While a large portion of this book examines Marine Corps culture in detail (its values, customs, traditions, beliefs, rituals, behaviors, etc.), those same criteria for culture do not transfer to the actual content of the “culture” curriculum of CAOCL (the Center for Advanced Operational Culture Learning, the newly formed organization tasked with creating and teaching the new language and cultural programs). What did CAOCL consider “culture” with respect to Iraq and Afghanistan, what did the Marines need to know, and why? Certainly, there is much discussion about language education, but what else constitutes “culture”? The definition of culture is never clearly articulated. The author does acknowledge, as the Department of Defense eventually did, the distinction between language and culture, but does not elaborate on the latter. Most of the anecdotes come from Marines who trained Iraqi soldiers on Military Transition Teams (MTTs), but their stories either identify problems that were not necessarily cultural issues or do not clearly explain how the CAOCL training aided in their resolution. There is also a brief passage describing the inclusion of ethics training as part of the preparation for deploying overseas and interacting with a foreign population that makes for an uncomfortable intersection of moral decision making and cultural awareness. 

More importantly, there is an equal lack of discussion about the application of this cultural learning. A few passages offer instances of using Arabic tactical phrases at checkpoints as well as some interactions with key civilians, but the section labeled “The Big So What?” does not fully deliver a satisfactory answer. Several Marines comment on the value of “operational culture” training that transcended the “touchy feely” classes, but the substance of that curriculum is never clearly articulated. The book makes only indirect references to the culture program’s connection to broader strategic and doctrinal concepts for the Marine Corps. At best, it is mostly implied that language and cultural knowledge would be devices of “winning the hearts and minds” in counterinsurgency campaigns. Yet, the Marines who helped create the program sharply assert that these programs were not about “sensitivity” or creating “empathy.” So what exactly were the ends? Interviewed Marines attest that they supported language and cultural training as a means to defeat the enemy, and more importantly, to keep their own Marines safe. Several of them make reference to using culture to “build relationships” with locals, but how this was connected to counterinsurgency doctrine while being disconnected to sensitivity and empathy is not clearly articulated.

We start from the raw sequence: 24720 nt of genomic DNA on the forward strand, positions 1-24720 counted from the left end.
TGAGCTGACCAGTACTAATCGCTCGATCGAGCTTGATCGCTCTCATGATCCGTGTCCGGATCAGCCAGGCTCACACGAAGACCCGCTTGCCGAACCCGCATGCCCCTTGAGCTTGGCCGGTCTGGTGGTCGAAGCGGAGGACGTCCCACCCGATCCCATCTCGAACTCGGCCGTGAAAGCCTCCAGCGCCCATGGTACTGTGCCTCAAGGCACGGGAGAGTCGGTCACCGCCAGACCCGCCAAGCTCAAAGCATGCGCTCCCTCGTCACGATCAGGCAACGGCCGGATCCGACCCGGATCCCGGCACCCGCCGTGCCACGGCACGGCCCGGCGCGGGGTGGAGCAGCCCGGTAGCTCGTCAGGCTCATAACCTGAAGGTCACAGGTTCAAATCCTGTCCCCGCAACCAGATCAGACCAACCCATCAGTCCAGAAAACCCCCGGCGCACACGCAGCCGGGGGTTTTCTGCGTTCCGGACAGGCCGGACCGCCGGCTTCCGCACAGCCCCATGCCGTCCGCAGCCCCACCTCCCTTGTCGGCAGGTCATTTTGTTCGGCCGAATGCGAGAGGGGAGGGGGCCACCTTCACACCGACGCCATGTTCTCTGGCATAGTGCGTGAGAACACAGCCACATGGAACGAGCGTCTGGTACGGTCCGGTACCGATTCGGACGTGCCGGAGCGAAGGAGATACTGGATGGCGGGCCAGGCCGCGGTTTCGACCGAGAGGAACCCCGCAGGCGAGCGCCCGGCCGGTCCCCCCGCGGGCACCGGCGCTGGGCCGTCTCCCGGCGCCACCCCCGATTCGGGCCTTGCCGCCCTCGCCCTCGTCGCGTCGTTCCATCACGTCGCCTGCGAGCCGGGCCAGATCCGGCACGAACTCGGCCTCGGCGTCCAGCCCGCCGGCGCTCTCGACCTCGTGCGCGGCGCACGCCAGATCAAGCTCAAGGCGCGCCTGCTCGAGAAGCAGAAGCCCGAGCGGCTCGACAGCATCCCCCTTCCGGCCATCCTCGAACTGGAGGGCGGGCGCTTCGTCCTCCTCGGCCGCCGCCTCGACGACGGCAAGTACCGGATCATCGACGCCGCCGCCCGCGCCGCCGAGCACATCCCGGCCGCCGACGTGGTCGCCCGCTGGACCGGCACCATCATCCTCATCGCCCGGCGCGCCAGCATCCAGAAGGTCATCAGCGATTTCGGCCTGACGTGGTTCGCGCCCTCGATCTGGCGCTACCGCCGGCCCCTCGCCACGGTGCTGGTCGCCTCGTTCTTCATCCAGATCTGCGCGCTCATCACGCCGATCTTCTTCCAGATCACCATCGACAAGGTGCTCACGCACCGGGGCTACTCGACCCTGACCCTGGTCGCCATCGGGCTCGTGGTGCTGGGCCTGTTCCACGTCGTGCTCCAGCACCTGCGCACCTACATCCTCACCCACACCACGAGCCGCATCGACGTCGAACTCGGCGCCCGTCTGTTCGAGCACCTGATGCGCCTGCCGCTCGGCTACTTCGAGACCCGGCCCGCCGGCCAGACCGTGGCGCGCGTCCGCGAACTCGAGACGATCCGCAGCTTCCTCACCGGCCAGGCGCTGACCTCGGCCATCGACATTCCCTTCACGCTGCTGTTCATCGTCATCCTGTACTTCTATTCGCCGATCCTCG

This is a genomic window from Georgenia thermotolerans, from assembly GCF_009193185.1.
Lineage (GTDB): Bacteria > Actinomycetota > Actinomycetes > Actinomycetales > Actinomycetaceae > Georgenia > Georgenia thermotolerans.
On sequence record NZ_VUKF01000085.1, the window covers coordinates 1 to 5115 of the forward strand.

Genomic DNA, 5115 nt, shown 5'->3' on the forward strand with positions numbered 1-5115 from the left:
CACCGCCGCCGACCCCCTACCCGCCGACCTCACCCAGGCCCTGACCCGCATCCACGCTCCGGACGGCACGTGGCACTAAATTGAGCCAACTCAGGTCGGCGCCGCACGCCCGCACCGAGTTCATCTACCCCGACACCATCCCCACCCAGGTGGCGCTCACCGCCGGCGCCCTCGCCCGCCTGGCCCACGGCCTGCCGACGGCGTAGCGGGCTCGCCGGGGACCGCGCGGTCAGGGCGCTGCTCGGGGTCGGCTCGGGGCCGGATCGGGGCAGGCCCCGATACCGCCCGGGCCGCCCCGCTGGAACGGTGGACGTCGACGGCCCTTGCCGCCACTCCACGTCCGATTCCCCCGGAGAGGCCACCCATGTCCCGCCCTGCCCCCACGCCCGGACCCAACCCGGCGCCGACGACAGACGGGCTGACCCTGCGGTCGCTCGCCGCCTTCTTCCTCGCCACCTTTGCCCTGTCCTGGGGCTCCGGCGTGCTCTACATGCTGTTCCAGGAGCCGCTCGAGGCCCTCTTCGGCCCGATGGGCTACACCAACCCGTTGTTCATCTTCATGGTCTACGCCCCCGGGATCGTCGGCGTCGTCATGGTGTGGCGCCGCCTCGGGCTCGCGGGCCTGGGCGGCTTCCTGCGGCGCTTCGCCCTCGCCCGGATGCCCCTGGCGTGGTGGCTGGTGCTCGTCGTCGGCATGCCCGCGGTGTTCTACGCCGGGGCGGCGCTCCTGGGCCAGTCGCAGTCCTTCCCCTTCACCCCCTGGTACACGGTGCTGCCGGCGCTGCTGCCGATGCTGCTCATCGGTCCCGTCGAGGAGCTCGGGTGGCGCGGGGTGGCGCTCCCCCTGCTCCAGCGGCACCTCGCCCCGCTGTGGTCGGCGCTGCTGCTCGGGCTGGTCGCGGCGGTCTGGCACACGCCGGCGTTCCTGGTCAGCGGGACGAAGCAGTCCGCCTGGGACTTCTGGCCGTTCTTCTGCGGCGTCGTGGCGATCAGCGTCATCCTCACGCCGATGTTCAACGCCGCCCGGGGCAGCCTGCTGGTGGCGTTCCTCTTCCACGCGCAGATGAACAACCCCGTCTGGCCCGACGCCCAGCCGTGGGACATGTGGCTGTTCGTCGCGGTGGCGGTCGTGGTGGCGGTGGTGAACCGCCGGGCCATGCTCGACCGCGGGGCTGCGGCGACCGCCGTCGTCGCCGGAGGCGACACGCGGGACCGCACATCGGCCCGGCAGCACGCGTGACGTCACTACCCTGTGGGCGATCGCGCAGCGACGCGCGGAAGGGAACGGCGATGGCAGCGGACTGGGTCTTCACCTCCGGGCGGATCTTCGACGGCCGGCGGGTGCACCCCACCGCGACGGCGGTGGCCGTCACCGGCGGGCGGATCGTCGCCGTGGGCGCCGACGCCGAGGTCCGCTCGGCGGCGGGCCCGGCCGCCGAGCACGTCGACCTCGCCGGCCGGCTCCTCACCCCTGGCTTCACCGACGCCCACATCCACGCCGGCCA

Two larger dilemmas persist in regard to “culture” and the US Marine Corps--one that is addressed in this volume and another that is not.  The challenge that the author does discuss is that of the permanency of cultural training, both in its impact in the operational environment and within the Marine Corps itself. Whatever small gains individual Marines made with the use of their cultural and language skills, the benefits were often undermined by the reality of short operational rotations in theater. Any value gained from personal relationships with key locals disappeared with a unit’s departure and new rapports had to be established all over again with incoming forces, often with different personalities and agendas. Therefore, there was no long-term investment for individual Marines in truly understanding “culture,” as many emulated the behaviors of foreign tourists who read a traveler’s phrase book just to know enough to function for a short stay. Holmes-Eber invites the discussion of the Marine Corps’ enduring programs to maintain institutional knowledge and application of cultural understanding for the extended future. Her most thought-provoking chapter examines the debate about keeping these skill sets among a handful of specialists or throughout the entire rank and file. She also outlines the cost and benefits of having experts such as foreign and regional area officers (RAO/FAO) or Marine Corps Special Forces Command (MARSOC) maintaining control over all things language and culture.